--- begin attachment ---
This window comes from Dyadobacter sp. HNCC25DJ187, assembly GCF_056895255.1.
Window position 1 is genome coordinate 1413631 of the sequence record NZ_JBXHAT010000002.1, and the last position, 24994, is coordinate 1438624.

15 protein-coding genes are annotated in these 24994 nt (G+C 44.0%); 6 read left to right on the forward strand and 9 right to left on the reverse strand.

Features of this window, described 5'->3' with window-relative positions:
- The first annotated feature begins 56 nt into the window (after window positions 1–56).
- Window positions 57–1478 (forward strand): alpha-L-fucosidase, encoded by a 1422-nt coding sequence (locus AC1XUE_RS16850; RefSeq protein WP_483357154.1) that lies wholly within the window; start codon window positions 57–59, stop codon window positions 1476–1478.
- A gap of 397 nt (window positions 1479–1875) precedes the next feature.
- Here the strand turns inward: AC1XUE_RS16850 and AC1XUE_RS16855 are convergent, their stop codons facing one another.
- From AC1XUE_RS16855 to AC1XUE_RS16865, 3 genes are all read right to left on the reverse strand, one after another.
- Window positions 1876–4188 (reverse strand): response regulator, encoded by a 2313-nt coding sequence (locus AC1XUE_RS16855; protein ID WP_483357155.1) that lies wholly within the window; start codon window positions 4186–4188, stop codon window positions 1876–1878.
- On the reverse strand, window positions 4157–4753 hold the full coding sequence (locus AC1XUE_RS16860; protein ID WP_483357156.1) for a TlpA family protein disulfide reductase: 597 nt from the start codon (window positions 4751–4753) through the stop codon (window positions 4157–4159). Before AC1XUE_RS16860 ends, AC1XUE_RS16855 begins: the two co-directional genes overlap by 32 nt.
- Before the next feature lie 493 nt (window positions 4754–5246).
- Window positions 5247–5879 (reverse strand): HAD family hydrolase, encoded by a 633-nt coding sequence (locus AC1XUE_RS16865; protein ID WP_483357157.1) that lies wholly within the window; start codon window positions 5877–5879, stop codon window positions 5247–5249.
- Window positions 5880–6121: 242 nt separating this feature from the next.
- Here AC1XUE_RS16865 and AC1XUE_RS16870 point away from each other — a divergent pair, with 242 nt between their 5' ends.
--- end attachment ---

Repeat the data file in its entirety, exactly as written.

This window comes from Dyadobacter sp. HNCC25DJ187, assembly GCF_056895255.1.
Window position 1 is genome coordinate 1413631 of the sequence record NZ_JBXHAT010000002.1, and the last position, 24994, is coordinate 1438624.

15 protein-coding genes are annotated in these 24994 nt (G+C 44.0%); 6 read left to right on the forward strand and 9 right to left on the reverse strand.

Features of this window, described 5'->3' with window-relative positions:
- The first annotated feature begins 56 nt into the window (after window positions 1–56).
- Window positions 57–1478 (forward strand): alpha-L-fucosidase, encoded by a 1422-nt coding sequence (locus AC1XUE_RS16850; RefSeq protein WP_483357154.1) that lies wholly within the window; start codon window positions 57–59, stop codon window positions 1476–1478.
- A gap of 397 nt (window positions 1479–1875) precedes the next feature.
- Here the strand turns inward: AC1XUE_RS16850 and AC1XUE_RS16855 are convergent, their stop codons facing one another.
- From AC1XUE_RS16855 to AC1XUE_RS16865, 3 genes are all read right to left on the reverse strand, one after another.
- Window positions 1876–4188 (reverse strand): response regulator, encoded by a 2313-nt coding sequence (locus AC1XUE_RS16855; protein ID WP_483357155.1) that lies wholly within the window; start codon window positions 4186–4188, stop codon window positions 1876–1878.
- On the reverse strand, window positions 4157–4753 hold the full coding sequence (locus AC1XUE_RS16860; protein ID WP_483357156.1) for a TlpA family protein disulfide reductase: 597 nt from the start codon (window positions 4751–4753) through the stop codon (window positions 4157–4159). Before AC1XUE_RS16860 ends, AC1XUE_RS16855 begins: the two co-directional genes overlap by 32 nt.
- Before the next feature lie 493 nt (window positions 4754–5246).
- Window positions 5247–5879 (reverse strand): HAD family hydrolase, encoded by a 633-nt coding sequence (locus AC1XUE_RS16865; protein ID WP_483357157.1) that lies wholly within the window; start codon window positions 5877–5879, stop codon window positions 5247–5249.
- Window positions 5880–6121: 242 nt separating this feature from the next.
- Here AC1XUE_RS16865 and AC1XUE_RS16870 point away from each other — a divergent pair, with 242 nt between their 5' ends.